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Cairo History

Cairo has its roots in the ancient settlement of Memphis, now 24km (15 miles) southwest of the city. It was founded in 2,000 BC and ruled by King Menes who united Upper and Lower Egypt. In the 1st century, the Romans built the Babylon fortress on the Nile, the oldest structure in the city.

Cairo itself was established as the city of Fustat by the Fatimids in the 10th century. So began a period of huge construction of prominent landmarks, including Al-Azhar mosque. As Cairo was a key link on the east-west spice route, the market streets of Khan el-Khalili became a bustling centre of trade.

The 12th century brought Saladin, the first Sultan of Egypt, who commissioned many more important buildings. Then in the mid-13th century, the Mamaluks seized control of Egypt. Under them, Cairo became an important centre of Islamic learning.

The rising Ottomans took over from the Mamaluks in the 16th century, and with the rise of Constantinople as their capital, Cairo declined. The Black Death struck the city countless times, reducing the population by hundreds of thousands.

After resisting Napoleonic rule, Muhammad Ali Pasha founded the modern Egyptian state in the early 19th century, with social and economic reforms and huge construction ensuing. Broad boulevards and circular plazas inspired by Paris can still be seen around today’s Downtown Cairo.

The British used Egyptian debt as a pretext for occupying the country from 1882. Huge protests led to the declaration of independence in 1922, but colonial dominance continued until the Egyptian revolution of 1952. Under the iconic Nasser, Cairo developed into a modern metropolis with Egyptians from all over the country pouring in. It eventually became the largest city in the Islamic world, and one of the biggest in Africa.

In 2011, millions of protesters gathered in Cairo’s Tahrir Square during the Arab Spring, leading to the resignation of the dictator Hosni Mubarak. The quest for democracy has not been smooth since, with President Morsi removed by military coup in 2013.

Did you know?
• When it was finished, the Great Pyramid of Giza was the tallest structure in the world for nearly 4,000 years.
• Cairo’s Al-Azhar is one of the world’s oldest universities, dating back to the late 10th century.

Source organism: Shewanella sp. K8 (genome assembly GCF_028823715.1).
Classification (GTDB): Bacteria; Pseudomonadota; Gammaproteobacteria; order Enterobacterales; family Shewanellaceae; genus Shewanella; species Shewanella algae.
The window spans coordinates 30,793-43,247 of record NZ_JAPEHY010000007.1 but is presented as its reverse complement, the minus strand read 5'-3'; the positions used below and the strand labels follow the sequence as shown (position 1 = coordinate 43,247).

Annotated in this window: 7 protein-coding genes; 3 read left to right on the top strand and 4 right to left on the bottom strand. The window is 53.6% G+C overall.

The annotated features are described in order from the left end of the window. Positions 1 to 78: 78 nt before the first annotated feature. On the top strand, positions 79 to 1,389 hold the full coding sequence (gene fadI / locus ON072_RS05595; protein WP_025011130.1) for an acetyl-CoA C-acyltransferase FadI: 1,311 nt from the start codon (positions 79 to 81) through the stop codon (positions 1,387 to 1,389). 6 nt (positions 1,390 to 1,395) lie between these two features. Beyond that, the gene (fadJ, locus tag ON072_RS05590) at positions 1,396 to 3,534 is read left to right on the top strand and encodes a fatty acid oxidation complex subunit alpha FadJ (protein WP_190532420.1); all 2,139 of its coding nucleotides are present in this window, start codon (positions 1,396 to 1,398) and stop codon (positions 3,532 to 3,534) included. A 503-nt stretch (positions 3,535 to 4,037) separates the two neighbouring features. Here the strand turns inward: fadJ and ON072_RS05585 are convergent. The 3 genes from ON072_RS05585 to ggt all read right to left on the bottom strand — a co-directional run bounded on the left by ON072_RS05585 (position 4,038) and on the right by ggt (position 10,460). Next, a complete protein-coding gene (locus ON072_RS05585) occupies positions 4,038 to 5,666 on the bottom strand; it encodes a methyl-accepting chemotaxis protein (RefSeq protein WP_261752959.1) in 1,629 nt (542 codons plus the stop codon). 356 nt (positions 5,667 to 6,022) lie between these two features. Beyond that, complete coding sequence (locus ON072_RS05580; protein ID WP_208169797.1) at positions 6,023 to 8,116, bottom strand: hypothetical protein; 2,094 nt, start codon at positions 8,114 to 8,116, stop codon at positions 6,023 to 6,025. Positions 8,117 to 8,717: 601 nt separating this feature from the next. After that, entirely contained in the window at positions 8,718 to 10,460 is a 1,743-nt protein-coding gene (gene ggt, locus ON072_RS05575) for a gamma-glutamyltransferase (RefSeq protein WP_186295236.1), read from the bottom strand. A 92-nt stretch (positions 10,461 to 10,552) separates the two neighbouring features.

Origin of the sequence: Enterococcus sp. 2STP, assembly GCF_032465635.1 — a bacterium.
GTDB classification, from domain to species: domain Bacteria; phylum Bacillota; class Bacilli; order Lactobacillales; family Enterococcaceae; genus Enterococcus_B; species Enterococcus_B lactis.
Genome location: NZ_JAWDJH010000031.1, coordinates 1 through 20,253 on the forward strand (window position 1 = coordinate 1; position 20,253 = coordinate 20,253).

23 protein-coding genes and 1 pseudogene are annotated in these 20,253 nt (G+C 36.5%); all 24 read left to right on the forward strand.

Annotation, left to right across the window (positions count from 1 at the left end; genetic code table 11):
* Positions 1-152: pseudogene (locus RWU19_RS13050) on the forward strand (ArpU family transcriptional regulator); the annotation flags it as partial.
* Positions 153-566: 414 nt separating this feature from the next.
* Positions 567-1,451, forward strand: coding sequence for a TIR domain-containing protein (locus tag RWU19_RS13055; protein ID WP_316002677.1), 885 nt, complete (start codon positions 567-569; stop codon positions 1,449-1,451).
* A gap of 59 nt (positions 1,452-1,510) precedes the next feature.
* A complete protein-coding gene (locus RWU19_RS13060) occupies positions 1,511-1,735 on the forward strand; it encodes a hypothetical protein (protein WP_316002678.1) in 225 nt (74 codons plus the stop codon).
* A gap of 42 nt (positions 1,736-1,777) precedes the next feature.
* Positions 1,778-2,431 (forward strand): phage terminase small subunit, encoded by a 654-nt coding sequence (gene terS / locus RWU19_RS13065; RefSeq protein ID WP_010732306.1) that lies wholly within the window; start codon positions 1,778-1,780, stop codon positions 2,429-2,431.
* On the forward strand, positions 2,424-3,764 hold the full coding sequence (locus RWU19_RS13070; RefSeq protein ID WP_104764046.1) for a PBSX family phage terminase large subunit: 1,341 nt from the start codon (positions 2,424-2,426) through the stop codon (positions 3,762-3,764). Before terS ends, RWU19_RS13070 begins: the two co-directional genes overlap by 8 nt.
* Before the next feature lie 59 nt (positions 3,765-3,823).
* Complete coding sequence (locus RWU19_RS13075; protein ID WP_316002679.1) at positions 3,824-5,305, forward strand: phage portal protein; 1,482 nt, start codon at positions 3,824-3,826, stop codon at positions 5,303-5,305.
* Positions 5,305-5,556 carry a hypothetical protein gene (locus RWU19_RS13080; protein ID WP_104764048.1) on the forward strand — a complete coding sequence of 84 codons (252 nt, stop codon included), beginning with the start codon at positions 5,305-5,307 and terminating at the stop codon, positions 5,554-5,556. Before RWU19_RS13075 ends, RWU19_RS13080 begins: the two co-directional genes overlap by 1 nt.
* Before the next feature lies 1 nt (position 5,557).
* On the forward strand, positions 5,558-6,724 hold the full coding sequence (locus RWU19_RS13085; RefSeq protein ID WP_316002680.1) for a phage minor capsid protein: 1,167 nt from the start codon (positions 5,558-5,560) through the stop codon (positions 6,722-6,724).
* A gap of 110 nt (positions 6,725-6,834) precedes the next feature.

• Constructed by Saladin, Cairo Citadel was the seat of Egyptian government between the late 12th century and the 1860s.

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Hotel El-Hussein

If you want to be in the thick of Khan el Khalili, this is the place. Overlooking the mosque Al Hussein, rooms are basic, but large. Water is usually hot, and there is a ceiling fan but the air-conditioning – when working – is noisy, and bathroom might be a little grubby. However the real draw is the huge balconies overlooking the square, a fantastic spot for watching the world go by. Service can be surly, especially for the (very basic) breakfast, but overall it’s great value.

Four Seasons Hotel Cairo at Nile Plaza

This Cairo hotel offers 366 luxury rooms, including 101 suites, all with wonderful views of the Nile, the city and citadel, and many with private terrace. Facilities include a rooftop pool deck with adult and children's pools, and an excellent beauty and wellness spa. The hotel has six restaurants, headed by the seafood restaurant Aqua.

Le Riad Hotel De Charme

Located on a charming street in Islamic Cairo, this brand new boutique hotel has been converted from an Ottoman house, complete with architectural features like domes, arches and mashrabiye (latticed wooden shutters). Elegant suites are filled with antiques, plus modern touches like free laptops and Wi-Fi.

Mena House

Originally the palace of the Khedives Ismail, with fabulous views of the pyramids, this is one of the most glamorous and romantic hotels in Cairo. Since opening in 1887, it has hosted kings, emperors and movie stars, with four luxury suites enhanced by antiques, murals and tapestries. Try and book a pyramid-view room.

Hotel Longchamps

Very popular small family-run hotel in a relatively peaceful area, this Cairo hotel has been going strong since 1953. Comfortable rooms are bright and clean, with a hint of a colonial flavour, and the real gem are the two leafy terraces. Always busy, so advance booking is essential.

Cairo Marriott Hotel

The hotel's twin towers are a distinctive landmark rising 20 stories high and providing magnificent views of the Nile and six acres of gardens. This former palace offers 977 updated rooms, 111 elegant suites, 15 restaurants and a world-class casino - it's got all the bases covered.